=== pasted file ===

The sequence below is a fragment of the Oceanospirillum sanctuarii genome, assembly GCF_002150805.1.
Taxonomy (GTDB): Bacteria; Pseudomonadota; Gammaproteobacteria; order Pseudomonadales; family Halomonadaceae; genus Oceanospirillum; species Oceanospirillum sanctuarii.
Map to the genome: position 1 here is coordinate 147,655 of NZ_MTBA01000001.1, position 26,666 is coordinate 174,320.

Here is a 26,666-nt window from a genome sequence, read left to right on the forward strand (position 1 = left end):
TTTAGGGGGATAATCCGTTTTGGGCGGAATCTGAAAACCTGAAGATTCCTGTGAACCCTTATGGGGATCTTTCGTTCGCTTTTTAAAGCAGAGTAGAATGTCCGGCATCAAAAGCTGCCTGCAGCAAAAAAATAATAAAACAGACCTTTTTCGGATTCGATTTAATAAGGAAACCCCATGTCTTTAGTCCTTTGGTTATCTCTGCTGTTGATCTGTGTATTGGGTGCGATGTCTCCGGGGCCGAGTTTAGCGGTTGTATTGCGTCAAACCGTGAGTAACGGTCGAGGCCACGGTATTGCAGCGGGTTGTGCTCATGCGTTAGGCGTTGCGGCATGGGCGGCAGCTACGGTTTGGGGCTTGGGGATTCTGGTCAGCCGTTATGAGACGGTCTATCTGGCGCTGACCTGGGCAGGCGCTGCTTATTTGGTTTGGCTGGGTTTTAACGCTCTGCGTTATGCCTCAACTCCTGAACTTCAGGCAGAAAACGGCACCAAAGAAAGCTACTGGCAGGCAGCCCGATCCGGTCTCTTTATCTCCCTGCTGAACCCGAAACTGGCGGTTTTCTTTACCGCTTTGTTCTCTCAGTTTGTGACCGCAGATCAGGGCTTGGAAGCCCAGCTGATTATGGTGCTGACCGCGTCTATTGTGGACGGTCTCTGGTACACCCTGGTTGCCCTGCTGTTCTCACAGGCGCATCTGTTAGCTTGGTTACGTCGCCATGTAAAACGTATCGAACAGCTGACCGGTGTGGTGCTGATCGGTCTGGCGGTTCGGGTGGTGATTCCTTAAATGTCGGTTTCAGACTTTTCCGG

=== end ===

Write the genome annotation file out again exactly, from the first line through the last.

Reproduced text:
The sequence below is a fragment of the Oceanospirillum sanctuarii genome, assembly GCF_002150805.1.
Taxonomy (GTDB): Bacteria; Pseudomonadota; Gammaproteobacteria; order Pseudomonadales; family Halomonadaceae; genus Oceanospirillum; species Oceanospirillum sanctuarii.
Map to the genome: position 1 here is coordinate 147,655 of NZ_MTBA01000001.1, position 26,666 is coordinate 174,320.

Here is a 26,666-nt window from a genome sequence, read left to right on the forward strand (position 1 = left end):
TTTAGGGGGATAATCCGTTTTGGGCGGAATCTGAAAACCTGAAGATTCCTGTGAACCCTTATGGGGATCTTTCGTTCGCTTTTTAAAGCAGAGTAGAATGTCCGGCATCAAAAGCTGCCTGCAGCAAAAAAATAATAAAACAGACCTTTTTCGGATTCGATTTAATAAGGAAACCCCATGTCTTTAGTCCTTTGGTTATCTCTGCTGTTGATCTGTGTATTGGGTGCGATGTCTCCGGGGCCGAGTTTAGCGGTTGTATTGCGTCAAACCGTGAGTAACGGTCGAGGCCACGGTATTGCAGCGGGTTGTGCTCATGCGTTAGGCGTTGCGGCATGGGCGGCAGCTACGGTTTGGGGCTTGGGGATTCTGGTCAGCCGTTATGAGACGGTCTATCTGGCGCTGACCTGGGCAGGCGCTGCTTATTTGGTTTGGCTGGGTTTTAACGCTCTGCGTTATGCCTCAACTCCTGAACTTCAGGCAGAAAACGGCACCAAAGAAAGCTACTGGCAGGCAGCCCGATCCGGTCTCTTTATCTCCCTGCTGAACCCGAAACTGGCGGTTTTCTTTACCGCTTTGTTCTCTCAGTTTGTGACCGCAGATCAGGGCTTGGAAGCCCAGCTGATTATGGTGCTGACCGCGTCTATTGTGGACGGTCTCTGGTACACCCTGGTTGCCCTGCTGTTCTCACAGGCGCATCTGTTAGCTTGGTTACGTCGCCATGTAAAACGTATCGAACAGCTGACCGGTGTGGTGCTGATCGGTCTGGCGGTTCGGGTGGTGATTCCTTAAATGTCGGTTTCAGACTTTTCCGG